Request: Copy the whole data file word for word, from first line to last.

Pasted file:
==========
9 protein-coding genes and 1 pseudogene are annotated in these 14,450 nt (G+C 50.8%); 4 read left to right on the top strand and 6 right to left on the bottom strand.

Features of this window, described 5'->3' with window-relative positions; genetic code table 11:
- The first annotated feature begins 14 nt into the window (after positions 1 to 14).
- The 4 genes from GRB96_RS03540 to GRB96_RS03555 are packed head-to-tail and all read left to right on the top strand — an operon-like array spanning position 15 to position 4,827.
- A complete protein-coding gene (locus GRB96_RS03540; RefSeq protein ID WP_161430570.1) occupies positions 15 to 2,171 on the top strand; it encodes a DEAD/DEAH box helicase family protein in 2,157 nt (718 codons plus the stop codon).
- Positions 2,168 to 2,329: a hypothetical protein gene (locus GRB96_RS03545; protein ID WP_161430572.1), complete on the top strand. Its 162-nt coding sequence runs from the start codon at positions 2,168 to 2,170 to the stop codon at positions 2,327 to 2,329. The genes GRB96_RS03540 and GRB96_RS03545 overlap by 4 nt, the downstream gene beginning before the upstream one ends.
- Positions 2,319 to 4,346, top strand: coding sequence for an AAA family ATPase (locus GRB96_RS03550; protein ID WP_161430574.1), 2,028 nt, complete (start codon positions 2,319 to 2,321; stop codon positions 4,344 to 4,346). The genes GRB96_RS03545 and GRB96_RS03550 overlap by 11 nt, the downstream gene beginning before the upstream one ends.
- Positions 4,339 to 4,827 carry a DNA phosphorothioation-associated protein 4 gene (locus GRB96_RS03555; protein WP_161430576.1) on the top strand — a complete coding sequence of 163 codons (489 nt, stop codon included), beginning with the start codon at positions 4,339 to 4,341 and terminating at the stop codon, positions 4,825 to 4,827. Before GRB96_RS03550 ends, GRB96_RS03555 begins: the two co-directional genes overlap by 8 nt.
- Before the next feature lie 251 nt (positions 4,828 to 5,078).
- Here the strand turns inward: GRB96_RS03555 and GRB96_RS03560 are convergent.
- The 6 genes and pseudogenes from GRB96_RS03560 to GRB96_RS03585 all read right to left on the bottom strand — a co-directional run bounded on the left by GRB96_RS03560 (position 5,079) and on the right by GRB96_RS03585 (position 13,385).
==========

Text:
9 protein-coding genes and 1 pseudogene are annotated in these 14,450 nt (G+C 50.8%); 4 read left to right on the top strand and 6 right to left on the bottom strand.

Features of this window, described 5'->3' with window-relative positions; genetic code table 11:
- The first annotated feature begins 14 nt into the window (after positions 1 to 14).
- The 4 genes from GRB96_RS03540 to GRB96_RS03555 are packed head-to-tail and all read left to right on the top strand — an operon-like array spanning position 15 to position 4,827.
- A complete protein-coding gene (locus GRB96_RS03540; RefSeq protein ID WP_161430570.1) occupies positions 15 to 2,171 on the top strand; it encodes a DEAD/DEAH box helicase family protein in 2,157 nt (718 codons plus the stop codon).
- Positions 2,168 to 2,329: a hypothetical protein gene (locus GRB96_RS03545; protein ID WP_161430572.1), complete on the top strand. Its 162-nt coding sequence runs from the start codon at positions 2,168 to 2,170 to the stop codon at positions 2,327 to 2,329. The genes GRB96_RS03540 and GRB96_RS03545 overlap by 4 nt, the downstream gene beginning before the upstream one ends.
- Positions 2,319 to 4,346, top strand: coding sequence for an AAA family ATPase (locus GRB96_RS03550; protein ID WP_161430574.1), 2,028 nt, complete (start codon positions 2,319 to 2,321; stop codon positions 4,344 to 4,346). The genes GRB96_RS03545 and GRB96_RS03550 overlap by 11 nt, the downstream gene beginning before the upstream one ends.
- Positions 4,339 to 4,827 carry a DNA phosphorothioation-associated protein 4 gene (locus GRB96_RS03555; protein WP_161430576.1) on the top strand — a complete coding sequence of 163 codons (489 nt, stop codon included), beginning with the start codon at positions 4,339 to 4,341 and terminating at the stop codon, positions 4,825 to 4,827. Before GRB96_RS03550 ends, GRB96_RS03555 begins: the two co-directional genes overlap by 8 nt.
- Before the next feature lie 251 nt (positions 4,828 to 5,078).
- Here the strand turns inward: GRB96_RS03555 and GRB96_RS03560 are convergent.
- The 6 genes and pseudogenes from GRB96_RS03560 to GRB96_RS03585 all read right to left on the bottom strand — a co-directional run bounded on the left by GRB96_RS03560 (position 5,079) and on the right by GRB96_RS03585 (position 13,385).